Major (Retd)Hafiz Uddin Ahmed, BNP Vice Chairman
The upcoming election sees the participation of 30 former MPs, including 15 central leaders of the BNP. This contingent comprises eight central and seven district-level leaders, whose departure has created significant waves within the BNP, causing a noteworthy shift in its leadership landscape. Among the prominent figures exiting the party are BNP Vice Chairman Shahjahan Omar, Chairperson’s Advisory Council Member Syed AK Ekramuzzaman, Weaver Affairs Assistant Secretary Rabeya Siraj, and Executive Committee members Mohammad Abu Zafar, Shah Shaheed Sarwar, Matiur Rahman Montu, Khandkar Ahsan Habib, and AKM Fakhrul Islam.
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This exodus extends to seven other influential leaders, leaving voids in their respective roles. Notable departures include Zayedur Rashid Shyamal, former Assistant Office Secretary of the Sherpur District unit BNP, and Advocate M Abdullah, a member of the same unit. Abdul Aziz, representing the Panchagarh District unit BNP, and Mahbubul Hasan, a Member in Jamalpur’s Dewanganj Upazila unit BNP, further contribute to the list of departing figures.
Dewan Nazim Uddin Manju, former President of the Dhaka Dhamrai Municipal unit BNP, and Mohammad Abdul Matin, the former Joint Convener of the Chapainawabganj unit BNP, add to the shift. Advocate Hossain Reza Babu, a Member of the Jamalpur District unit BNP, completes the group of leaders choosing a different path.
This mass departure raises questions about the internal dynamics and cohesion within the BNP. The absence of these central and district-level leaders undoubtedly impacts the party’s strategic direction and regional representation. The BNP now faces the challenge of not only filling these leadership gaps but also addressing the underlying issues that may have contributed to this significant reshuffling.
BNP’s history is mired with departures. The pattern became prominent after Tarique Rahman became the de-facto decision maker within the party. The conflict between Tarique and senior party members came to highlight first in June 2002, when the then President of Bangladesh and the founding secretary-general of BNP, AQM Badrudozza Chowdhury, was forced to resign from the presidency and kicked out the party. To this day, rumors persist that he was “chased across train tacks” by BNP members. Chowdhury went on to form his own party with his son Mahi B. Chowdhury (also a prominent BNP leader at that point) and BNP defectors, notably, M A Mannan.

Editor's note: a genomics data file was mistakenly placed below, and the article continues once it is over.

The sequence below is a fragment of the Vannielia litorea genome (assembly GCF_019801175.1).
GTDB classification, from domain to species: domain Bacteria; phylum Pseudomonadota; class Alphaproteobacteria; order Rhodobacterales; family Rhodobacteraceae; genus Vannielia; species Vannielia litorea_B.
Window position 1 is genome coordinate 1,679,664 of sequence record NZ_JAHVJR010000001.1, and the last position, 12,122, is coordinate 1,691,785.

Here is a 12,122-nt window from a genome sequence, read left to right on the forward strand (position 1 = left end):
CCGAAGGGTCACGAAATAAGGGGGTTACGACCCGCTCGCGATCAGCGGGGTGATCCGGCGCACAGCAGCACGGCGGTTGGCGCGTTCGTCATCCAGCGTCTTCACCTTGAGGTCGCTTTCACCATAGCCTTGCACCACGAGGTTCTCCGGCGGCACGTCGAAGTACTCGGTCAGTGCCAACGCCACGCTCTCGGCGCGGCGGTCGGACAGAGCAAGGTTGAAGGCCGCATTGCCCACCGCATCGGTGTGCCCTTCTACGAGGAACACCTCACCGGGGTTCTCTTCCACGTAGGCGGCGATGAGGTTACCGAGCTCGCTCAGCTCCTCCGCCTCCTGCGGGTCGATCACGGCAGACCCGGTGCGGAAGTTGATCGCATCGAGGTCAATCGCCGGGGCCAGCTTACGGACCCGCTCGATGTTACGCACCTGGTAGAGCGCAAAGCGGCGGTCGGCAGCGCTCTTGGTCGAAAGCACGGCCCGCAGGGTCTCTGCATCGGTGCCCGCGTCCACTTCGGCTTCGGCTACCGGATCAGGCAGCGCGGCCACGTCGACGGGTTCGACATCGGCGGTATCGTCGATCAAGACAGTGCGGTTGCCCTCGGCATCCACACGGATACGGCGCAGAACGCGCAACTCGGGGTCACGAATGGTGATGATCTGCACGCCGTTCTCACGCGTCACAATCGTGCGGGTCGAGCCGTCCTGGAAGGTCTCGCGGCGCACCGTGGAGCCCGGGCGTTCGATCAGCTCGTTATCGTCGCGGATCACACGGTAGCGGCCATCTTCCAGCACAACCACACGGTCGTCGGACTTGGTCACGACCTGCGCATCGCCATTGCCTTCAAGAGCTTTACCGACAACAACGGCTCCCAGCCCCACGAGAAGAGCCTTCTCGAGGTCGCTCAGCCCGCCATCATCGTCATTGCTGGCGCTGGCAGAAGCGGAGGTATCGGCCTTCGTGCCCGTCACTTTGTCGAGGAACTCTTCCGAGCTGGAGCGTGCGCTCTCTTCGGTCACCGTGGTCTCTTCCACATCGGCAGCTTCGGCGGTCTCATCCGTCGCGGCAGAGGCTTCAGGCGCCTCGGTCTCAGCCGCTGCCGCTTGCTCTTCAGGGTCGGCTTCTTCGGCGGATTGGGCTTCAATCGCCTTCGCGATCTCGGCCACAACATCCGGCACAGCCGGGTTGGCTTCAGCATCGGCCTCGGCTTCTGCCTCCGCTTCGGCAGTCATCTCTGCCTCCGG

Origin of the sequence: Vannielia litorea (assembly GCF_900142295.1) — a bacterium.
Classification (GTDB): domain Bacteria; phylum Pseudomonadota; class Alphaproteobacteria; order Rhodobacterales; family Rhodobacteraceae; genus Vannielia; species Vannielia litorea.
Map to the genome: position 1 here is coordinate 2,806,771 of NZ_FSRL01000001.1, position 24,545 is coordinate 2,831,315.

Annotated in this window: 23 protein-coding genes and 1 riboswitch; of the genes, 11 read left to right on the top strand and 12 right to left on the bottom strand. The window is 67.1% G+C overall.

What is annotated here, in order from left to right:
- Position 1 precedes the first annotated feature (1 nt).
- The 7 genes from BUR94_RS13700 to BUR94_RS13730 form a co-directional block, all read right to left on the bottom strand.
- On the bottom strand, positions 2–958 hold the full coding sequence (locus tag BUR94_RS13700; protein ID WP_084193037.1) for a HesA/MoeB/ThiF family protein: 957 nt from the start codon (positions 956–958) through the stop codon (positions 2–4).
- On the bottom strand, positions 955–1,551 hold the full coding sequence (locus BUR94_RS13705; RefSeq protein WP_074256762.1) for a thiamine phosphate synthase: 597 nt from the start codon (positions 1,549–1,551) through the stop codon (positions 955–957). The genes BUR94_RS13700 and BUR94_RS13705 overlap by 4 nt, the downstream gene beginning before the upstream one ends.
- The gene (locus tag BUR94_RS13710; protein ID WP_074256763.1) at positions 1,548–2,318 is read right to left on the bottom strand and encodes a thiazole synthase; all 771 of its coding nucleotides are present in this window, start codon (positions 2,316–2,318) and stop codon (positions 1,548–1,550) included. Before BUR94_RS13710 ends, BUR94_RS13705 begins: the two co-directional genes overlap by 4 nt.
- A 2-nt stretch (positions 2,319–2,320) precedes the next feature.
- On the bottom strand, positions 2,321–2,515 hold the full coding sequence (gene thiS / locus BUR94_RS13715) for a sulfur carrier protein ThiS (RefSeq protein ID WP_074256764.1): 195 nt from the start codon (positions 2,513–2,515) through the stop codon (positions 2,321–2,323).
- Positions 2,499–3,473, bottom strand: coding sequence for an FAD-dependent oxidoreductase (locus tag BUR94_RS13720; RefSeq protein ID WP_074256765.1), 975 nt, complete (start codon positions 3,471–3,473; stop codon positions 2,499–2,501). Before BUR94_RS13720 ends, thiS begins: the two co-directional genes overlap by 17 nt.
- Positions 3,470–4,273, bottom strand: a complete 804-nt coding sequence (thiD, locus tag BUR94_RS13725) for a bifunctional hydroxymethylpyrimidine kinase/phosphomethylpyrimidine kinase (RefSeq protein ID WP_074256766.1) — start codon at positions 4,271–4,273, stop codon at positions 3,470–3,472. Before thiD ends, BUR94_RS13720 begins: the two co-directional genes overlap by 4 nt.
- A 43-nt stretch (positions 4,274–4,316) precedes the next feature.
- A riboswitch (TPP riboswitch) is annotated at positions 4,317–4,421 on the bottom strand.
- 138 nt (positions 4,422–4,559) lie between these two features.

Three main reasons have been identified as the primary reasons behind the mass exodos of BNP leaders. Tarique Rahman’s autocratic and repressive decision making, the mistreatment of dedicated leaders and risk of losing relevance.
Tarique’s Megalomania and Detachment
Tarique’s pervasive influence within the BNP has long been a source of internal strife and dissatisfaction among the party’s leadership. Accusations of megalomania have consistently shadowed him, portraying a figure who is not only autocratic but also resolute and unyielding in his decision-making approach. This unilateral decision-making has, in turn, sparked frequent tensions among the committed and seasoned leaders within the BNP.
Unlike the party veterans who have actively engaged in grassroots politics, Tarique’s notable absence from such endeavors when he was in Bangladesh has created a noticeable disconnect between him and the harsh realities on the ground. This detachment has become a breeding ground for skepticism regarding his understanding of the actual challenges faced by the party at the grassroots level.